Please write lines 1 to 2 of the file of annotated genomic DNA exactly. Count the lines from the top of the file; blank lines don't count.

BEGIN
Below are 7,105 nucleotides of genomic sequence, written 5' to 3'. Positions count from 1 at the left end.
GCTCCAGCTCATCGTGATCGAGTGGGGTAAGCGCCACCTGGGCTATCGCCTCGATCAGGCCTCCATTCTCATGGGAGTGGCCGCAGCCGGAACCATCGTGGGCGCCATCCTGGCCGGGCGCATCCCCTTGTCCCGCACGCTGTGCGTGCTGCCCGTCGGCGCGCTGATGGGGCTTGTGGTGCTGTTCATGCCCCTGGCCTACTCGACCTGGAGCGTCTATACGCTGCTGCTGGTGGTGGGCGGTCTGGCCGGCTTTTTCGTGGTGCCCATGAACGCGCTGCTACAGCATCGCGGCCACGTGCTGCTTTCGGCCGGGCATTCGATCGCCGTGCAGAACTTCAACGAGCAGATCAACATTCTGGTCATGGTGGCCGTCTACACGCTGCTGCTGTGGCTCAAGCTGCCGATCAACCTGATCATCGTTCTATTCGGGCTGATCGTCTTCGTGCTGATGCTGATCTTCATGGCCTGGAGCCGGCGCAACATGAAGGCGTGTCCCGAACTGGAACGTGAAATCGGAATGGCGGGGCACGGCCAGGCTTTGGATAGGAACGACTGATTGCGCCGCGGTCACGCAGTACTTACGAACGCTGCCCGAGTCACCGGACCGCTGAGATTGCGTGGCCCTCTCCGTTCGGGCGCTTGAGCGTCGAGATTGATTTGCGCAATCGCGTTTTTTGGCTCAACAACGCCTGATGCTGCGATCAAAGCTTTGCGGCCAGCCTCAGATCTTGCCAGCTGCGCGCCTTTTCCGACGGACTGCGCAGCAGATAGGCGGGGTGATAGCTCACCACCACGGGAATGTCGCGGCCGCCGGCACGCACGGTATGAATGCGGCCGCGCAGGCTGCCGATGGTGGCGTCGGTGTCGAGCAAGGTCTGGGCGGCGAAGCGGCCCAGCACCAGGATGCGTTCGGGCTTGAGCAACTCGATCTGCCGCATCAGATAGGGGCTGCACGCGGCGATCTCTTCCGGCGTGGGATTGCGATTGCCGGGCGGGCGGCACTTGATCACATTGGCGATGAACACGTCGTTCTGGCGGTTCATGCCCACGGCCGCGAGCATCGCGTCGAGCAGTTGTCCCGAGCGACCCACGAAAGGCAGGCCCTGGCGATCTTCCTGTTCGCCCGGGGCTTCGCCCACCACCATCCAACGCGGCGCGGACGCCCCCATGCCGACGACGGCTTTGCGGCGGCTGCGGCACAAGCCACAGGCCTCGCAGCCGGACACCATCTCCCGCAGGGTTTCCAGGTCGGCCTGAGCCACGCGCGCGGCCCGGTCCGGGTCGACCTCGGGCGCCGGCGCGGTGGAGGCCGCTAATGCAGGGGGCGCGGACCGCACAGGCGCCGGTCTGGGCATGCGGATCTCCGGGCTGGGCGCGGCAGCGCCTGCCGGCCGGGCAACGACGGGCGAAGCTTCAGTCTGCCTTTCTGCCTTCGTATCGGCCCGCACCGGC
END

Below are 7,105 nucleotides of genomic sequence, written 5' to 3'. Positions count from 1 at the left end.
GCTCCAGCTCATCGTGATCGAGTGGGGTAAGCGCCACCTGGGCTATCGCCTCGATCAGGCCTCCATTCTCATGGGAGTGGCCGCAGCCGGAACCATCGTGGGCGCCATCCTGGCCGGGCGCATCCCCTTGTCCCGCACGCTGTGCGTGCTGCCCGTCGGCGCGCTGATGGGGCTTGTGGTGCTGTTCATGCCCCTGGCCTACTCGACCTGGAGCGTCTATACGCTGCTGCTGGTGGTGGGCGGTCTGGCCGGCTTTTTCGTGGTGCCCATGAACGCGCTGCTACAGCATCGCGGCCACGTGCTGCTTTCGGCCGGGCATTCGATCGCCGTGCAGAACTTCAACGAGCAGATCAACATTCTGGTCATGGTGGCCGTCTACACGCTGCTGCTGTGGCTCAAGCTGCCGATCAACCTGATCATCGTTCTATTCGGGCTGATCGTCTTCGTGCTGATGCTGATCTTCATGGCCTGGAGCCGGCGCAACATGAAGGCGTGTCCCGAACTGGAACGTGAAATCGGAATGGCGGGGCACGGCCAGGCTTTGGATAGGAACGACTGATTGCGCCGCGGTCACGCAGTACTTACGAACGCTGCCCGAGTCACCGGACCGCTGAGATTGCGTGGCCCTCTCCGTTCGGGCGCTTGAGCGTCGAGATTGATTTGCGCAATCGCGTTTTTTGGCTCAACAACGCCTGATGCTGCGATCAAAGCTTTGCGGCCAGCCTCAGATCTTGCCAGCTGCGCGCCTTTTCCGACGGACTGCGCAGCAGATAGGCGGGGTGATAGCTCACCACCACGGGAATGTCGCGGCCGCCGGCACGCACGGTATGAATGCGGCCGCGCAGGCTGCCGATGGTGGCGTCGGTGTCGAGCAAGGTCTGGGCGGCGAAGCGGCCCAGCACCAGGATGCGTTCGGGCTTGAGCAACTCGATCTGCCGCATCAGATAGGGGCTGCACGCGGCGATCTCTTCCGGCGTGGGATTGCGATTGCCGGGCGGGCGGCACTTGATCACATTGGCGATGAACACGTCGTTCTGGCGGTTCATGCCCACGGCCGCGAGCATCGCGTCGAGCAGTTGTCCCGAGCGACCCACGAAAGGCAGGCCCTGGCGATCTTCCTGTTCGCCCGGGGCTTCGCCCACCACCATCCAACGCGGCGCGGACGCCCCCATGCCGACGACGGCTTTGCGGCGGCTGCGGCACAAGCCACAGGCCTCGCAGCCGGACACCATCTCCCGCAGGGTTTCCAGGTCGGCCTGAGCCACGCGCGCGGCCCGGTCCGGGTCGACCTCGGGCGCCGGCGCGGTGGAGGCCGCTAATGCAGGGGGCGCGGACCGCACAGGCGCCGGTCTGGGCATGCGGATCTCCGGGCTGGGCGCGGCAGCGCCTGCCGGCCGGGCAACGACGGGCGAAGCTTCAGTCTGCCTTTCTGCCTTCGTATCGGCCCGCACCGGC